Designers of Their Own Learning

March 30, 2016

When we ask kids to read Chapter 3, we’re telling them what to know.

When we fill our boards with objectives that say “You will learn ____,” we’re explaining to them the very basis for the lesson we are delivering.

When we give out a packet of worksheets that have fill in the blank answers, multiple choice, and matching, we’re telling kids to choose answers from our choices.

When we ask kids to spend days and weeks in silent classrooms answering test questions, we’re telling them that knowing stuff is more important than their voice.

But when we ask kids to design?

Their ideas. Their voices. Their struggles. Their trials and errors. Their thinking. Their creativity.   We remove ourselves from the equation in a way that lets students know that we believe in them.

We put their voice first and we step out of the way at just the right time.  We let them be the designers of their own learning.

I’m not saying it’s always easy as a teacher to do that. I’m just saying than when I think about the very best days I’ve had in the classroom, it’s when kids were designing their learning, and I was lucky enough to witness it.

 

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Worth It

March 26, 2016

Screen Shot 2016-03-26 at 2.27.00 PMBefore you read this, read THIS, “What is sacred in education?”  A post by Kelly Tenkely that stopped me in my tracks today.

We are all in education for our own reasons, our own journey, and our own “thing.”  We need that.  We need the mixture of people, ideas, passions, and differences. Because if we are going to collectively meet the needs of every single unique kiddo who crosses the thresholds of our schools, then we need all the “us” we can get.

I read Kelly’s post and I thought, “Yes. That.”  That is what’s sacred. The kids who depend on us. The kids who are unique and special and come to us with needs.  The kids who are different. The kids who fit in and blend in. The kids who don’t.  The kids who have amazing families. The kids who need us to be their family.  Each. And. Every. Single. One. Kids.

The dream. Our dream. The one that we believe in that makes us get up in the morning, work late at night, and push forward when we don’t know if we can any more.

That dream can get buried. It can get lost in the murky waters of life, bureaucracy, politics, and our natural human tendency to say, “Yeah…but….”  Sometimes for a day, sometimes longer.  Sometimes the dream fades. Sometimes we just become annoying versions of ourselves that get caught up in other things or struggle with something bigger.  It happens.  You know, Robert Frost’s thorns and stuff.

But brush it off, keep it in focus, and keep going.   My dream started when I was a kid. I wanted school to be more than it was.  I wanted, no needed, creativity.

And after a long and winding path of searching, looking, and trying to find the place where my dream could unfold it’s wings, I realized I had it all along.  It’s inside me, with me, wherever I am.  It’s not something every kid needs. It’s something some kids need.  You have something in you that some kids need to.  Together? We can reach them all.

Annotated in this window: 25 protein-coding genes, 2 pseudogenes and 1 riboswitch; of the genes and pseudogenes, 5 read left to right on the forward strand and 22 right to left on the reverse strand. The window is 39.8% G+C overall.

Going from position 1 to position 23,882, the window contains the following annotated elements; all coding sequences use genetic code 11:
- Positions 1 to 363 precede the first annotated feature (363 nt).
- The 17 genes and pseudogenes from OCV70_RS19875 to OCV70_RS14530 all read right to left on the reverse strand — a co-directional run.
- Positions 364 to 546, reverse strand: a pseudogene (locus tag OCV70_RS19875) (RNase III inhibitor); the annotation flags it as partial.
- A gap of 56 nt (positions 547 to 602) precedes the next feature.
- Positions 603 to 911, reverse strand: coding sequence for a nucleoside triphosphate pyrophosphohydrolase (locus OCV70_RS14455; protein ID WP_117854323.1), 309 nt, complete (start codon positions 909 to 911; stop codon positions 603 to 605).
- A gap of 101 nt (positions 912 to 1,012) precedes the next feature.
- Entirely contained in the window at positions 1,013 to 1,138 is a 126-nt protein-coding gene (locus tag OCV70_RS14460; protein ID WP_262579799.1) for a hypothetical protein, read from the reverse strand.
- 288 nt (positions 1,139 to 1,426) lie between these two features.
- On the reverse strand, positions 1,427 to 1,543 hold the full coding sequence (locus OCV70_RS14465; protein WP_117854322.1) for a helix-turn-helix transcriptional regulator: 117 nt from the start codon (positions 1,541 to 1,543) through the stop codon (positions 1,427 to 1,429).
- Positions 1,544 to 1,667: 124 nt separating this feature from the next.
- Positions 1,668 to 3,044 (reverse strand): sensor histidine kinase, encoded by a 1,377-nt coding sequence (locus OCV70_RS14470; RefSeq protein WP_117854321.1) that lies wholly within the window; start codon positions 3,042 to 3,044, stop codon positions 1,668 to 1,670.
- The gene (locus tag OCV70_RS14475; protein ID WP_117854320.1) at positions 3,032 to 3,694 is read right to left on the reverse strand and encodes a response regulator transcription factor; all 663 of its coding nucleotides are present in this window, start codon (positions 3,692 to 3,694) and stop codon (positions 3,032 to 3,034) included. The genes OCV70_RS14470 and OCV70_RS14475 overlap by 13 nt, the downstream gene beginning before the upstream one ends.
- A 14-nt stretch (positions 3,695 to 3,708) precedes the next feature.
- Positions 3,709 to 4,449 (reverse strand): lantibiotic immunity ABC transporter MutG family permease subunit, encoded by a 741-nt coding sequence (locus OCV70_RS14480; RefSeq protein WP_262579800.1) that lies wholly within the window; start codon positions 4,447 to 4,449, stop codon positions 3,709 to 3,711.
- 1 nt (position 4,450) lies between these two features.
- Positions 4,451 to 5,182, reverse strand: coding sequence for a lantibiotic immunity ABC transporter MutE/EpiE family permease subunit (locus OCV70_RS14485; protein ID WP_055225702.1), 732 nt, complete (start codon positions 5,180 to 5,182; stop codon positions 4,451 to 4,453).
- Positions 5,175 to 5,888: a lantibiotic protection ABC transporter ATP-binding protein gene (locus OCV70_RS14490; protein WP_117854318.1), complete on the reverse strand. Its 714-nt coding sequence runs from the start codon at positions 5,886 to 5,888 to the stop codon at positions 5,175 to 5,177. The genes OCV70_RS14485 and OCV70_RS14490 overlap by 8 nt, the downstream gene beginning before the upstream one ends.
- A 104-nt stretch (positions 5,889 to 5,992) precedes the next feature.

And that?  It’s important enough to keep reminding ourselves.  Purpose.  We keep going, day after day.  Through our struggles, failures, mistakes, and all of it.

Because in each of our dreams is a child’s dream. And if you can say that even ONE dream was reached because you held on, well… worth it.

 

 

Innovate is a Verb

March 12, 2016

Innovate is a verb. It’s easy to talk about, far harder to do.  Yet, it’s the DOING that matters most.  The daily grind in the details of the ebb and flow of progress forward, bit by bit. It’s in the tiny microscopic changes we make that are often hard to detect until we zoom out, after a bit of time, and see the forward motion.   There is this panic of “Oh my gosh every school needs a makerspace” when our schools are FILLED with the resources we have to make.  Inside our kids and each other.  When we move, things happen.

 

It’s not a 3d printer.

It’s not STEM, or STEAM, or WHATEVER set of letters you put together.

It’s not gathering followers on Twitter or calling one educator the “rockstar.”

It’s not in selling resources you’ve created for your own classroom.

It’s not buzzwords…

It’s not a bunch of facts regurgitated for a test.

It’s not so many things.

 

 It’s really simple.

 

It’s the move from teacher as sole deliverer to teacher as facilitator.

It’s in sharing your message, openly with anyone who needs it.

It’s guidance, from teacher to kids, but also from kids to teacher. Reciprocal.

It’s pure. Raw cardboard, tape, glue, and real problems.

It’s too magical to standardize and too important to water down.

It’s measuring something because you need to make sure it fits, not because it’s question 4.

It’s using a 3d printer to create a prototype for a plant container to conserve water.

It’s the five year old with crayons, drawing a plan for a Rube goldberg machine.

It’s not boys or girls, rich or poor… it’s people.  Human.

It’s a sparkle in the eye of the learner who is figuring things out for themselves.

It’s the pride in the imperfect work that shines like a diamond in the rough.

It’s the world and your connection to it.

It’s your heart and soul.   And it moves. You, your students, the world.

 

That’s why talking about innovation will never work.  Because the only way to move the heart and soul is to move.

Move like a verb.

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